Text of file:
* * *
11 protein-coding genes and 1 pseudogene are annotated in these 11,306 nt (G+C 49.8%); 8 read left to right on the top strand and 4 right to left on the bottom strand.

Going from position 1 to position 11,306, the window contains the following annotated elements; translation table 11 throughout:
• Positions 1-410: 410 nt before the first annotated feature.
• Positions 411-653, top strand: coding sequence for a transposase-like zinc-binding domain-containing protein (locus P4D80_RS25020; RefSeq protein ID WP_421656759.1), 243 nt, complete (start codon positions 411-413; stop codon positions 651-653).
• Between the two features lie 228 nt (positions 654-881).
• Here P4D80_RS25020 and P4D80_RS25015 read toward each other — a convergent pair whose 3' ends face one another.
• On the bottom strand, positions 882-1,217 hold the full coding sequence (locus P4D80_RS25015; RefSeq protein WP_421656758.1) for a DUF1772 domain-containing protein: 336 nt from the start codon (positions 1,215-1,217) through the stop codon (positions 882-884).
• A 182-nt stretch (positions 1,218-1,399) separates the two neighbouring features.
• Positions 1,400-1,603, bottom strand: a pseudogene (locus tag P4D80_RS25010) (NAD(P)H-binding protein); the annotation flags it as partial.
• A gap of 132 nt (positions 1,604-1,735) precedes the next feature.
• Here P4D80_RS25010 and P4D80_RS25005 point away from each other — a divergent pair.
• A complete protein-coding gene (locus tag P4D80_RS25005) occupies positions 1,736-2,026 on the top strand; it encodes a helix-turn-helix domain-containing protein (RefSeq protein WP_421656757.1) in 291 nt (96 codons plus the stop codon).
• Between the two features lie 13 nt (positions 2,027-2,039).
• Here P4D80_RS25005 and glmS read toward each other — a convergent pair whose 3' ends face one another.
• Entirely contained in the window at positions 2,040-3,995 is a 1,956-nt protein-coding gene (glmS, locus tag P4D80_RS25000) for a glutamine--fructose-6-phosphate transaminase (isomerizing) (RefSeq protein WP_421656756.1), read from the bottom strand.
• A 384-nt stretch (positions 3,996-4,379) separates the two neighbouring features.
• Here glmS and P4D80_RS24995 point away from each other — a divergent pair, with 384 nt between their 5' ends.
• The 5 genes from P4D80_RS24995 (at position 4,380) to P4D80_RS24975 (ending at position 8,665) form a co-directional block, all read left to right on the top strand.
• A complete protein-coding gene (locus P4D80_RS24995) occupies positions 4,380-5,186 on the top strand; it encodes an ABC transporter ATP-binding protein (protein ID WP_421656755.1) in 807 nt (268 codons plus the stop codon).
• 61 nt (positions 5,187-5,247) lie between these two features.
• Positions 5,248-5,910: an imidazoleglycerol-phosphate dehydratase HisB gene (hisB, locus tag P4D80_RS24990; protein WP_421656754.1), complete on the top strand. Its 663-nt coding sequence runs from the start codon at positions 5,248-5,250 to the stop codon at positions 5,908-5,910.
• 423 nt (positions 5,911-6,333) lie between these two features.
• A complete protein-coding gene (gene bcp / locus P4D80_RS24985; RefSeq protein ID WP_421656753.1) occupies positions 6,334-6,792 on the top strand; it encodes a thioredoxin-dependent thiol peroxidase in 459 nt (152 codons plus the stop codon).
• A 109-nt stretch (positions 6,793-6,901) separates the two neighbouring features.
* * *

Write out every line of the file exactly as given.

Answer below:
11 protein-coding genes and 1 pseudogene are annotated in these 11,306 nt (G+C 49.8%); 8 read left to right on the top strand and 4 right to left on the bottom strand.

Going from position 1 to position 11,306, the window contains the following annotated elements; translation table 11 throughout:
• Positions 1-410: 410 nt before the first annotated feature.
• Positions 411-653, top strand: coding sequence for a transposase-like zinc-binding domain-containing protein (locus P4D80_RS25020; RefSeq protein ID WP_421656759.1), 243 nt, complete (start codon positions 411-413; stop codon positions 651-653).
• Between the two features lie 228 nt (positions 654-881).
• Here P4D80_RS25020 and P4D80_RS25015 read toward each other — a convergent pair whose 3' ends face one another.
• On the bottom strand, positions 882-1,217 hold the full coding sequence (locus P4D80_RS25015; RefSeq protein WP_421656758.1) for a DUF1772 domain-containing protein: 336 nt from the start codon (positions 1,215-1,217) through the stop codon (positions 882-884).
• A 182-nt stretch (positions 1,218-1,399) separates the two neighbouring features.
• Positions 1,400-1,603, bottom strand: a pseudogene (locus tag P4D80_RS25010) (NAD(P)H-binding protein); the annotation flags it as partial.
• A gap of 132 nt (positions 1,604-1,735) precedes the next feature.
• Here P4D80_RS25010 and P4D80_RS25005 point away from each other — a divergent pair.
• A complete protein-coding gene (locus tag P4D80_RS25005) occupies positions 1,736-2,026 on the top strand; it encodes a helix-turn-helix domain-containing protein (RefSeq protein WP_421656757.1) in 291 nt (96 codons plus the stop codon).
• Between the two features lie 13 nt (positions 2,027-2,039).
• Here P4D80_RS25005 and glmS read toward each other — a convergent pair whose 3' ends face one another.
• Entirely contained in the window at positions 2,040-3,995 is a 1,956-nt protein-coding gene (glmS, locus tag P4D80_RS25000) for a glutamine--fructose-6-phosphate transaminase (isomerizing) (RefSeq protein WP_421656756.1), read from the bottom strand.
• A 384-nt stretch (positions 3,996-4,379) separates the two neighbouring features.
• Here glmS and P4D80_RS24995 point away from each other — a divergent pair, with 384 nt between their 5' ends.
• The 5 genes from P4D80_RS24995 (at position 4,380) to P4D80_RS24975 (ending at position 8,665) form a co-directional block, all read left to right on the top strand.
• A complete protein-coding gene (locus P4D80_RS24995) occupies positions 4,380-5,186 on the top strand; it encodes an ABC transporter ATP-binding protein (protein ID WP_421656755.1) in 807 nt (268 codons plus the stop codon).
• 61 nt (positions 5,187-5,247) lie between these two features.
• Positions 5,248-5,910: an imidazoleglycerol-phosphate dehydratase HisB gene (hisB, locus tag P4D80_RS24990; protein WP_421656754.1), complete on the top strand. Its 663-nt coding sequence runs from the start codon at positions 5,248-5,250 to the stop codon at positions 5,908-5,910.
• 423 nt (positions 5,911-6,333) lie between these two features.
• A complete protein-coding gene (gene bcp / locus P4D80_RS24985; RefSeq protein ID WP_421656753.1) occupies positions 6,334-6,792 on the top strand; it encodes a thioredoxin-dependent thiol peroxidase in 459 nt (152 codons plus the stop codon).
• A 109-nt stretch (positions 6,793-6,901) separates the two neighbouring features.